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  • The Rev. Charles Smith

Can’t get to Heaven by Yourself


You can’t get to Heaven by yourself so we have gotta figure this out.


It is so easy to fall into the mindset that I‘m good and I have got this. It is so easy to fall into the mindset that it does not really matter how I relate to others—as long as I have got a good relationship with Jesus I am good to go. Take me straight to heaven. But you can’t get to heaven by yourself so we had better figure this Christian community thing out.


God is in community. God is always in community. From the very beginning it is God: Father, Son, and Holy Spirit in that perfect community of the Trinity that exists. It is the Trinity, God in community, who creates.


When you put your trust in Jesus Christ as Lord and Savior you are baptized into the perfect mystical body of Jesus Christ. You become a part of his body and that means you are in community with Jesus himself, with the Father, and the Holy Spirit, and all the other men, women, and children who themselves have been united with Jesus Christ. Your salvation is only possible through that unity with God: Father, Son, and Holy Spirit and that means unity with Jesus’ body, his church.


Salvation comes from Christ the Head through the Church which is his Body. In the bible we see God always working this way—in community.


In the Old Testament we see God working for the salvation of the world through the people of Israel. It is not just Moses or Moses and his closest friends that God comes to rescue. God comes to rescue all of Israel. The story of the Passover is not just a story for those who were alive and experienced it but is to be a perpetual memory for all of Israel. It is a part of who the people are together. God’s saving work is worked out in and through his people.

In the New Testament Jesus works for the salvation of the world with and through his disciples. It is through the disciples, the Church that the work of the Gospel is carried out.


With community comes conflict.


People disagree. People fight. That is just the way it is. When we are in community with one another, especially if it is a community

that matters and means something, we will have disagreements and fights. Jesus’ disciples even managed to get into a few dust ups with one another WHILE they were walking down the street with Jesus.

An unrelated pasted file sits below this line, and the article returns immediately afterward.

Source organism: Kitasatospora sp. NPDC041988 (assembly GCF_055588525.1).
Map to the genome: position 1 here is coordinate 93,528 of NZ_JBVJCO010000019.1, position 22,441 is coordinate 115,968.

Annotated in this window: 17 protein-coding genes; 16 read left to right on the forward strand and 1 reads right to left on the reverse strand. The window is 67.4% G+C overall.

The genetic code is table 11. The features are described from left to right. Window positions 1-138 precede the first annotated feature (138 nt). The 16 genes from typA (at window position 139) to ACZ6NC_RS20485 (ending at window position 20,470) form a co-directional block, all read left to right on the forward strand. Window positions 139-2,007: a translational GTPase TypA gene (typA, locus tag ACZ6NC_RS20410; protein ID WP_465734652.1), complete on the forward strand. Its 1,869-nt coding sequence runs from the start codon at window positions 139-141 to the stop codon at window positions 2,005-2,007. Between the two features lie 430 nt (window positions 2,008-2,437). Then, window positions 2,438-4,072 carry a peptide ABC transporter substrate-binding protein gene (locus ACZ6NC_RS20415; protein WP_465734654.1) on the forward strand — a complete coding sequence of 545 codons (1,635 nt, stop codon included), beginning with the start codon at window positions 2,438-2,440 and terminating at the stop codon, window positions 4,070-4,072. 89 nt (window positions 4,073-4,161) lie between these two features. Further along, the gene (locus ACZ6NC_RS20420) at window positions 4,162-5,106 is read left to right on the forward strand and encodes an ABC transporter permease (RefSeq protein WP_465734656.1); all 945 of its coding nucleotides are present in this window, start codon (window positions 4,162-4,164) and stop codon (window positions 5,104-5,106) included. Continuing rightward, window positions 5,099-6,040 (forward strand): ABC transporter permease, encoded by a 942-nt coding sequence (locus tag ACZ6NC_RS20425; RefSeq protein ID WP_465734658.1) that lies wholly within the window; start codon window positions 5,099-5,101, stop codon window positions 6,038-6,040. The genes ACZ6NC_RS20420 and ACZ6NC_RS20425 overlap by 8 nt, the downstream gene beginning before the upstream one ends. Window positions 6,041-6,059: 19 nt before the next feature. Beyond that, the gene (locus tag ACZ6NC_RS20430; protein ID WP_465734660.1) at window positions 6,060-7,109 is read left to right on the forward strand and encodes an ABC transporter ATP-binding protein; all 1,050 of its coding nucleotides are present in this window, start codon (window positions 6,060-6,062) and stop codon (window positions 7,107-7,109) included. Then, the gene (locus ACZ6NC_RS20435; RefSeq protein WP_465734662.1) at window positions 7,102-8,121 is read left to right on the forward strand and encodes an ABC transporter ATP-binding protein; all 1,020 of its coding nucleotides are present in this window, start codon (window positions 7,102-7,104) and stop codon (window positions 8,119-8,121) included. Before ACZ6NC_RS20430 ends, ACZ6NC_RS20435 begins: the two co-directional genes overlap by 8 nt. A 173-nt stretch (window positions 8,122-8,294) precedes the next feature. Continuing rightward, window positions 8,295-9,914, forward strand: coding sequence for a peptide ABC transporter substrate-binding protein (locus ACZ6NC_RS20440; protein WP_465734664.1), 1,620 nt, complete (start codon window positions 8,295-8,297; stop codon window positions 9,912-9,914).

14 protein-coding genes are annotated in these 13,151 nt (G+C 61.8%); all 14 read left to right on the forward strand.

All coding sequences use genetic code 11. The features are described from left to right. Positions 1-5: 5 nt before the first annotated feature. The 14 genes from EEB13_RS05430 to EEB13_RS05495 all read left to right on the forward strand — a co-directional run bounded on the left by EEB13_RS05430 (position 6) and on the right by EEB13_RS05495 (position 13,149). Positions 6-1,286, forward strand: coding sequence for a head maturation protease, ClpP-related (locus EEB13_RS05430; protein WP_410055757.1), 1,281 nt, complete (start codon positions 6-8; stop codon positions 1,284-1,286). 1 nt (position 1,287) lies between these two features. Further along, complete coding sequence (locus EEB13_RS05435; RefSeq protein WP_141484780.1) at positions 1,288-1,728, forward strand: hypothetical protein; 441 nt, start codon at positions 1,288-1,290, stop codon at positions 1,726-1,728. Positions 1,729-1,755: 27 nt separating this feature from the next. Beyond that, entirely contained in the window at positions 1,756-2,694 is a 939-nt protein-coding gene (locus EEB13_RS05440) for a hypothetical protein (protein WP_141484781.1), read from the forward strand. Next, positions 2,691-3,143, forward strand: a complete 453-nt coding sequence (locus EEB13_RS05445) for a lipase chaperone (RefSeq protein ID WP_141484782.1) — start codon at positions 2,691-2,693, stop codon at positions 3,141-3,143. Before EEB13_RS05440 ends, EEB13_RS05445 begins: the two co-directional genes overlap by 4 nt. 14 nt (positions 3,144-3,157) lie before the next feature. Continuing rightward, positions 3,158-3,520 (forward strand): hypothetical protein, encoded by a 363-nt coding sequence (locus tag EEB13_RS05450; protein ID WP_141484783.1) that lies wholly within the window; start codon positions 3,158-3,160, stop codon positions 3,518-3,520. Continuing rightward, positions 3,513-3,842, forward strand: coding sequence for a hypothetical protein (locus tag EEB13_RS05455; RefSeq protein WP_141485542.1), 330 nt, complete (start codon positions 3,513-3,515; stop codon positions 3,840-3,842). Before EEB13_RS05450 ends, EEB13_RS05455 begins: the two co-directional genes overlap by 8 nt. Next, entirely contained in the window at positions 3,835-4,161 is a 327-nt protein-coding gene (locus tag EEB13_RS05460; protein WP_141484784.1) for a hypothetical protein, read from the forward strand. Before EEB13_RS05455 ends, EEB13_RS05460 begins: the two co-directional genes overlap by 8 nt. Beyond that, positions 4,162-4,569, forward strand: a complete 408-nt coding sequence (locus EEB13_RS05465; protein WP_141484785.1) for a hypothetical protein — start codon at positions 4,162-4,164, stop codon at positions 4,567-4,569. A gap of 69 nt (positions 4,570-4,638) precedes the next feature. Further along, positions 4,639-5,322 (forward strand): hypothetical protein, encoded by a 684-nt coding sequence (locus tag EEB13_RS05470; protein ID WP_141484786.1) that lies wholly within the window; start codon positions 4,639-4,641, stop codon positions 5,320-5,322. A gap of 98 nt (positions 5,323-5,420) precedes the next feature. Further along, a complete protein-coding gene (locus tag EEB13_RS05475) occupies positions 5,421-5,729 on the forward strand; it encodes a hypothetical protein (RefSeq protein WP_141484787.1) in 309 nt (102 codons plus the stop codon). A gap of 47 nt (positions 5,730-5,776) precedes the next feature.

The disciples got into fights with one another not because they were bad people but because they are people. We sometimes get into fights with one another not because we are bad people but because we are people. How we end up dealing with our fights is what helps to make us a saint or something else.


Jesus says when a brother or sister sins against you go and seek out your brother or sister privately. Let them know what is going on so that the person may be brought back into community with you and Jesus.


Underlying this is the assumption that you see the person who has sinned against you as a brother or sister. You are family and part of being family means being stuck with one another even if you don’t like each other that much right now. Part of being family means loving one another even if you don’t like each other that much right now. St. Paul talks about this in Romans 13 when he says to not owe anyone anything except to love one another. When you love you are doing what the Lord requires of you.


The type of “love” that Jesus and Paul are talking about is not just the warm feelings sort of love but of actually seeking what is in the long term best interest of the other person. The word they are using in Greek is αγαπάω (agapao but you may have heard of it as “agape”) but it means loving in such a way that you are doing what is actually going to be good for the other person, which is different than being nice.


Loving your brother or sister means having the uncomfortable conversation to help you both become better friends with God. Loving your brother or sister means figuring it out and staying in community with one another. Remember there is no salvation apart from Jesus Christ and his Church—we need one another if we are going to become saints.


If you and your brother or sister can’t figure this out together Jesus tells you to take a couple of other brothers and sisters with you and keep working on this together. If y’all still can’t figure it out bring things, in that agapao love to the whole Church gathered in your area. The hope and goal is always remaining in community. You are to have the kind of love for the person who has sinned against you that hopes, and bears, and endures all things—the kind of love that would make you willing to die for your brother. This is what Jesus does for you and what he expect you to do for your brothers and sisters.


If all y’all still can’t figure it out then, as Jesus would say, “let such a one be to you as a Gentile and a tax collector.” Don’t think this means that you finally get to write that other person off. Remember that God is always in and all about community.


God is so much about community that when Jesus comes he spends a huge amount of his time with the Gentiles and tax collectors and other “un-desirable” people. Jesus spent so much time with the “un-desirables” that he developed a reputation problem because of having so many dinners with tax collectors and prostitutes and all sorts of unsavory sorts of people.




Even when someone chooses to cut himself off from the Jesus’ body the Church you are responsible for loving them and working towards their good. We need each other if we want to be friends with God and to become saints.


Remember, you can’t get to heaven by yourself so we gotta figure this Christian community thing out


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